Travis County staff discuss possible adjustments for 2020 elections, including expanded mail-in voting

A screen shot of a Travis County Commissioners Court meeting
The Travis County Commissioners Courts met May 5. (Courtesy Travis County)

The Travis County Commissioners Courts met May 5. (Courtesy Travis County)

At a recent virtual meeting of the Travis County Commissioners Courts, county staff briefed commissioners on preparations needed for upcoming elections, including a possible expansion of mail-in voting due to social distancing measures related to the coronavirus pandemic. County Clerk Dana DeBeauvoir said at a May 5 meeting that preparatory efforts could require an overhaul of staffing procedures and a financial investment.

“In order for us to be able to process a very much more used by-mail voting system, we’re going to need to purchase some additional equipment,” DeBeauvoir said, pointing to the need for automatic mailing resources as well as personal protective equipment for in-person staff and volunteers that could cost around $138,000.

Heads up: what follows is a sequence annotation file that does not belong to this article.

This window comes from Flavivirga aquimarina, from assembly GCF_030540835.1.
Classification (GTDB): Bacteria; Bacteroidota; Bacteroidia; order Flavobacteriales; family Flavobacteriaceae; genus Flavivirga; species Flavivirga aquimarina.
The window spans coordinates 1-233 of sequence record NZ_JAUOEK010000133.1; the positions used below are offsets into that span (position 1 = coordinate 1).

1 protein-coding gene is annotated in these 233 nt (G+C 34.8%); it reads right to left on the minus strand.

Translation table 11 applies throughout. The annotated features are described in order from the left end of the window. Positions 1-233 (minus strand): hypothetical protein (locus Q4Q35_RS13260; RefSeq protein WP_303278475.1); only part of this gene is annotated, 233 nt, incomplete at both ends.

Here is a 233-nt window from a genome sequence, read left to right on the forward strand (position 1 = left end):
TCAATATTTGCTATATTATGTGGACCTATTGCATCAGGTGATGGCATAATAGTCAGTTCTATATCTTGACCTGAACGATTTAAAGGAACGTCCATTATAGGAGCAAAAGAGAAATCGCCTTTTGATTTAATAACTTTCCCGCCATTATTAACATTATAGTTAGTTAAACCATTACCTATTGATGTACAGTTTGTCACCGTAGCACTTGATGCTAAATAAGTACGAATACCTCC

DeBeauvoir observed that a number of voting day appointees of the Democrat and Republican parties that work on primary days fall into a vulnerable age range, and may need to be reassigned to different duties while COVID-19 concerns persist, working in by-mail processing instead of voting booths. To compensate, she said staff were actively recruiting volunteers and election day staff who were younger or less vulnerable to assist during upcoming elections in July and November.

“We’re doing everything creative we can think of to bring in more new people,” DeBeauvoir said.

According to DeBeauvoir, early voting for July elections was a particular point of concern for Travis County due to the loss of an early voting location, ACC Highland Mall. Reduced capacity for early voting, she said, could make expanded mail-in voting options necessary.
By Olivia Aldridge
Olivia is the reporter for Community Impact's Central Austin edition. A graduate of Presbyterian College in upstate South Carolina, Olivia was a reporter and producer at South Carolina Public Radio before joining Community Impact in Austin.


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